Adding to the fun and brightness of The Merry Widow are the famous dance numbers; waltzes, can-cans, and chorus lines are often performed by the singers themselves, with infectious results. “Night after night,” says Alleaume, “I would watch my brilliant colleagues from side-stage, and gradually I even started to learn bits of the mens’ choreography. I was often caught dancing along in the wings!” Hazards also come with the territory, as Rasheed learned one night in Act III when his Njegus, the restrained, reserved, dry, political adviser (“One of my inspirations was Nigel Hawthorn’s character in Yes Minister!”), downs an entire bottle of champagne at Maxim’s and kick up his heels with the club’s dancing girls in his show-stopping song ‘Quite Parisian’; “I did a lot of bending, stretching and general movement in the number. This particular night, halfway through, I suddenly felt a draft down below, and it all became rather cold. It was at that point I caught the eye of an ensemble member behind me, giggling and gesturing: unbeknown to me, I’d completely torn the back of my pants, splitting them almost in half! I corrected a lot of my moves that night while trying not to turn my back on the audience for fear of clearing the auditorium … the cast certainly got an eyeful!”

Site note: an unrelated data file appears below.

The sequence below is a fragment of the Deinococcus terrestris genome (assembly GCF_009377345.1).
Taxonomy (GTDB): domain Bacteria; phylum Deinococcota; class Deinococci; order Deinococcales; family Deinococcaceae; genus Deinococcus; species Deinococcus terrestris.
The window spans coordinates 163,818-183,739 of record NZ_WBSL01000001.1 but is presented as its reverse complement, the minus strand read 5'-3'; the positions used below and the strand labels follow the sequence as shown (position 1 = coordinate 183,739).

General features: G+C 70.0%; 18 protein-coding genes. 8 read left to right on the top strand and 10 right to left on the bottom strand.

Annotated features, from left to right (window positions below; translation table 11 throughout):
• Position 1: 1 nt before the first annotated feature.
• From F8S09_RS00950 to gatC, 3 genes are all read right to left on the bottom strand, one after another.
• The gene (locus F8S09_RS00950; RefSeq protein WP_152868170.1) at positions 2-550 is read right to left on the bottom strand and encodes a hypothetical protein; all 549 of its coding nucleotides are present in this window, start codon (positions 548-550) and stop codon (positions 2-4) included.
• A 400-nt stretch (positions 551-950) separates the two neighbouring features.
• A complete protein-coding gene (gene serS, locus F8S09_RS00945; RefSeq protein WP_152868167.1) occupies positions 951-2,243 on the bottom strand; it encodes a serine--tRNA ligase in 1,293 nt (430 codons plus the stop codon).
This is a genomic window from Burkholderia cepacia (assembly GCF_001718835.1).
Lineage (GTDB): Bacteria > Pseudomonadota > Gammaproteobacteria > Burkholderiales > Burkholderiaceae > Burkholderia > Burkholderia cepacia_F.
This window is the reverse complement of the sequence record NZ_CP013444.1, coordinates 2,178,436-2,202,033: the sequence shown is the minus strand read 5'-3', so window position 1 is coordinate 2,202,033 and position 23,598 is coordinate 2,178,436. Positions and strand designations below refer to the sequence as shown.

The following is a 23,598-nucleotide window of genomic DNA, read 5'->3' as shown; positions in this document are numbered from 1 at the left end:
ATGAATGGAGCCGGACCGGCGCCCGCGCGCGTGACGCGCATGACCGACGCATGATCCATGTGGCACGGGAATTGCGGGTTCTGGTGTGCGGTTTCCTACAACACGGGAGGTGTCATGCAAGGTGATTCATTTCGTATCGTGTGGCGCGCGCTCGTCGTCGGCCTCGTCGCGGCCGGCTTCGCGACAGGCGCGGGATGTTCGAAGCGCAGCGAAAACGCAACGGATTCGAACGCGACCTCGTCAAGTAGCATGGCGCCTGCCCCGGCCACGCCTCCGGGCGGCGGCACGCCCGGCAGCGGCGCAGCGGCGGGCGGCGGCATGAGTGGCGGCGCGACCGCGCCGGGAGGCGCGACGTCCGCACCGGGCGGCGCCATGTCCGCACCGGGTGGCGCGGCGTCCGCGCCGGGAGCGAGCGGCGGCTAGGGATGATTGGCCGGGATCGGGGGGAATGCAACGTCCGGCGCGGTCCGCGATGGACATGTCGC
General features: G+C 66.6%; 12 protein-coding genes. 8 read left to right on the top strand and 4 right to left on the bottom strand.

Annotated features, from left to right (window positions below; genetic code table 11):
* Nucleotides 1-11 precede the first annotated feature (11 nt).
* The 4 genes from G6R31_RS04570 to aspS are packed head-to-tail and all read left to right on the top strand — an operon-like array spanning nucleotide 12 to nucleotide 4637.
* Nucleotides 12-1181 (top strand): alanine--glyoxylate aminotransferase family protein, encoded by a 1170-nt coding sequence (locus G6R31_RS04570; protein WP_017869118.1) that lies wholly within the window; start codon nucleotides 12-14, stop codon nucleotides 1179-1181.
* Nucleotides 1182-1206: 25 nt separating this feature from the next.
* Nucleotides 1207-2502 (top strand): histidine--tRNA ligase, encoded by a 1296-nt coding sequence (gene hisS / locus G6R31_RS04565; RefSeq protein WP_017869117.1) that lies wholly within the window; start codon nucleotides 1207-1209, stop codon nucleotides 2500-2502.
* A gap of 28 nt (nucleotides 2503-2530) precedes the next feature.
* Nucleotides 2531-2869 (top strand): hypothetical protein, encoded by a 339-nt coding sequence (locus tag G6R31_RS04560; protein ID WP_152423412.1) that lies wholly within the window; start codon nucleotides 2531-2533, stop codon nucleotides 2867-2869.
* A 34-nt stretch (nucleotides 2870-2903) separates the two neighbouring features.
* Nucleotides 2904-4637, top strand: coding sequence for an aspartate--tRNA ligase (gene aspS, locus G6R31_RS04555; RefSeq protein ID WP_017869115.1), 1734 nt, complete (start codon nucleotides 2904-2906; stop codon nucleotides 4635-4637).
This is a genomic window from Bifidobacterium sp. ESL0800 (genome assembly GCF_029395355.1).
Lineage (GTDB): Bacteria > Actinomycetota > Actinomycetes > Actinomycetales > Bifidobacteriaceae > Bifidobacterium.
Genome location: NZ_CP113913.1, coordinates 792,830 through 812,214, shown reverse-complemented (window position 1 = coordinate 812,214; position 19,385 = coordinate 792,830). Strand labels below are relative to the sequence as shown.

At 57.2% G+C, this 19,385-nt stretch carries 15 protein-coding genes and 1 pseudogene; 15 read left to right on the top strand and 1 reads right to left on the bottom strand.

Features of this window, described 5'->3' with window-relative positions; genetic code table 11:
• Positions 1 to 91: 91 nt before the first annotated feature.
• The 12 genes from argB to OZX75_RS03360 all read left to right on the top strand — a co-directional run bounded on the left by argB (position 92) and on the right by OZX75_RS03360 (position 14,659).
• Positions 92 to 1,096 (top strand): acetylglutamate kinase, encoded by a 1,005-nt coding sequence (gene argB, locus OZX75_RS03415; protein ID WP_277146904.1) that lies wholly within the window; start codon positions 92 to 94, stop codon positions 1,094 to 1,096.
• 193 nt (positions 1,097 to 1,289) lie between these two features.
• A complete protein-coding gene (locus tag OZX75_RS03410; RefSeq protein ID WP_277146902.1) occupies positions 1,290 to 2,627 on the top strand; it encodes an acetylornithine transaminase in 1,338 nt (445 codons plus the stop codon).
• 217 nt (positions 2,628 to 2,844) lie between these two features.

Quite apart from the triple-threat requirements of the lead roles, and the skill, stamina and patience of the accompanying musicians, operetta often suffers from a more serious challenge, that of social relevance. The Merry Widow is no exception; its feather-weight plot and nostalgic romanticism can veer dangerously close to maudlin sentimentality, and even dated offensiveness. “As the seasons passed, it became a slightly vulgar night’s work,” recalls Miller. “With Lehár being Austro-Hungarian, and the original playwright French, it’s interesting to wonder whether the tendency for the residents of the fictional state of Pontevedro to be characterised as bumpkins and oafs was because the Balkan region in general was looked down upon by other nations at that time. This is in contrast to the depiction of Paris as the centre of sophistication.” As in an unfortunate percentage of theatrical stories, many elements of the plot also read as blatantly sexist and difficult to reconcile in 2020: the setting of a louche gentlemen’s club, complete with skirt-lifting female dancers; the lamentations of the embassy men that the battle to understand their wives is akin to fighting a war or catching a fish; Count Danilo’s stubborn refusal to admit he loves Hanna, intimidated by her newfound wealth; the punchline of the entire plot being the revelation that he will take ownership of her riches after all, as he possesses her in marriage. “Exposure of societal inequities and hypocrisy was never an expectation of this genre of entertainment”, adds Miller, “but it remains problematic that not a lot has changed, globally, since Lehár’s time.”